Rules Allowing Narcan to Be Accessible Over-the-Counter Stalls at Gov. LePage's Desk - NECN
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Rules Allowing Narcan to Be Accessible Over-the-Counter Stalls at Gov. LePage's Desk

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    Rules Allowing Narcan to Be Accessible Over-the-Counter Stalls

    Last year, lawmakers passed a bipartisan bill to allow Mainers 18 years and older to get the life-saving, overdose reversal drug, which is also known as naloxone, over the counter, without a prescription.

    (Published Monday, Jan. 29, 2018)

    In Maine, there's confusion at the state's Capitol over new rules to make Narcan more accessible.

    Last year, lawmakers passed a bipartisan bill to allow Mainers 18 years and older to get the life-saving, overdose reversal drug, which is also known as naloxone, over the counter, without a prescription.

    The state's Board of Pharmacy approved the rules, but has been waiting for Gov. Paul LePage to sign off on them before implementation. It has been five months of waiting.

    "It's unconscionable," said Democratic Speaker of the House Sara Gideon. With Mainers dying from overdoses at a rate of more than one per day, she said there's no time to waste.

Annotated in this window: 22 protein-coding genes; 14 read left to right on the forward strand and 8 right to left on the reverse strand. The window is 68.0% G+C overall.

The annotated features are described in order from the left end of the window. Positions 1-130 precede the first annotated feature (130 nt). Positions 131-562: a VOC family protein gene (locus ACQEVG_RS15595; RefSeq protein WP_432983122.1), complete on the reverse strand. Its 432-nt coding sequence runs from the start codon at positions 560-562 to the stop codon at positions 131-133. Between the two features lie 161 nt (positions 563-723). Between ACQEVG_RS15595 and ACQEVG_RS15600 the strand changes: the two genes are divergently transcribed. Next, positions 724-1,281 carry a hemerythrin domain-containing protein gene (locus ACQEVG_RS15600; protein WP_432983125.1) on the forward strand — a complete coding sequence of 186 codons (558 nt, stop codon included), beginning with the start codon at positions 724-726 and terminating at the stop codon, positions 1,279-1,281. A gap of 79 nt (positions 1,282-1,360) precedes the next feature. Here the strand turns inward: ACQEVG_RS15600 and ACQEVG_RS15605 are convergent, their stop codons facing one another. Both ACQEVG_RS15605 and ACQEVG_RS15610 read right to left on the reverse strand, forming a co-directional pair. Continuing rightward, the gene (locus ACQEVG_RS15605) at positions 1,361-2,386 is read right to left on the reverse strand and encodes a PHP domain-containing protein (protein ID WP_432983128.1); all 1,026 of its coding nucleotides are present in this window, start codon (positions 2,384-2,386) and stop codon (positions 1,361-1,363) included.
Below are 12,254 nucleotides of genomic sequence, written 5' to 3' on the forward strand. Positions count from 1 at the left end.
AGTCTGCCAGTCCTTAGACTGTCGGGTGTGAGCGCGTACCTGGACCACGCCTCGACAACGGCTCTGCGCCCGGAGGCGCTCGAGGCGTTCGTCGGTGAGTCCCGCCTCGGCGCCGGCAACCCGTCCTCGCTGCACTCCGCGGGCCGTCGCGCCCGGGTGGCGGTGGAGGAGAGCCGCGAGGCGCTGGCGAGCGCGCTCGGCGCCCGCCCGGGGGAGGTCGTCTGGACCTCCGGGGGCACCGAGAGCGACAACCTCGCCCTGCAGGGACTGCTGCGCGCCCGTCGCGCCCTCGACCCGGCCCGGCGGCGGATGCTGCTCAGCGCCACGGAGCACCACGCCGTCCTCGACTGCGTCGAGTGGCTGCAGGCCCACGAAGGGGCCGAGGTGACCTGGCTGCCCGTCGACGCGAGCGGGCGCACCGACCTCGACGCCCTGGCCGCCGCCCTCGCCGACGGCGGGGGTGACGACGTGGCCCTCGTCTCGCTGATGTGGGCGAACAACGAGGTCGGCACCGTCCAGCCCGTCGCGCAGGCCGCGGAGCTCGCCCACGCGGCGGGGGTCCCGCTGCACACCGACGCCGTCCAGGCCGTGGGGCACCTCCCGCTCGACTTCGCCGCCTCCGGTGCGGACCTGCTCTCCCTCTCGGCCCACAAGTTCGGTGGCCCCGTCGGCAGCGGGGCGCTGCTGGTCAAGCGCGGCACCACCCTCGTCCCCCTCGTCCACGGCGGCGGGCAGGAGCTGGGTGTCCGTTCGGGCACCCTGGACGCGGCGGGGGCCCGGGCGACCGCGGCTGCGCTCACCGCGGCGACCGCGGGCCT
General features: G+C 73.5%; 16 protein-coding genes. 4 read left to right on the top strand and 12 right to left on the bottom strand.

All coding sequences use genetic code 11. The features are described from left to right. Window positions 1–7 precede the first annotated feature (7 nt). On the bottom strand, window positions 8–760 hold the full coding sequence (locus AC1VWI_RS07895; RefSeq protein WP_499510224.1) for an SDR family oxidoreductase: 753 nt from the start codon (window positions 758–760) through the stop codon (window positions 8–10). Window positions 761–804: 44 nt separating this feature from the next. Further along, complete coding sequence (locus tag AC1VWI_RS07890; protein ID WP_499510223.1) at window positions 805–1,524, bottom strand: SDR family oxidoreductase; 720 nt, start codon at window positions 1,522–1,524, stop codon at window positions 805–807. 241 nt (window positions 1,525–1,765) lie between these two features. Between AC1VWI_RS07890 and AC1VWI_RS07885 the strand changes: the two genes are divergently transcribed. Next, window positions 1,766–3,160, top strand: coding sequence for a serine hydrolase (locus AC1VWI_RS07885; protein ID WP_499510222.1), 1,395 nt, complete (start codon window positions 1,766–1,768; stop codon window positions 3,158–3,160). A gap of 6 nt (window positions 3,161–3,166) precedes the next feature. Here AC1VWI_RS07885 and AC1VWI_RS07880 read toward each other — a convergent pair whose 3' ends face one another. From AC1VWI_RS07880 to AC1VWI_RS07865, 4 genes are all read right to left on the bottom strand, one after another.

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    In an exclusive interview, LePage insisted that he hasn't received the Narcan rules, and said it's not his job to sign off on them.

    "I don't sign rules," he said.

    He said he also doesn't support the rule change. In the past, LePage has said Narcan only encourages addicts to keep using. On Monday, he said it doesn't make sense to let an 18 year old purchase Narcan, while the age to purchase cigarettes has been increased to 21.

    A sponsor of the Narcan legislation, Rep. Karen Vachon (R-Scarborough) said it's frustrating to be at this stand-still.

    "[The rule implementation] should have happened months ago," she said. "I can't understand what the hold up is."

    Speaker Gideon has sent a letter to the Board of Pharmacy asking them to enact the rules without the governor's signature. She said technically they don't need his approval -- but it has been standard practice to get the governor to sign off on these kinds of changes.

    "It's time for the administration, or the Board of Pharmacy, to do their job and make sure we are saving people's lives," she said.

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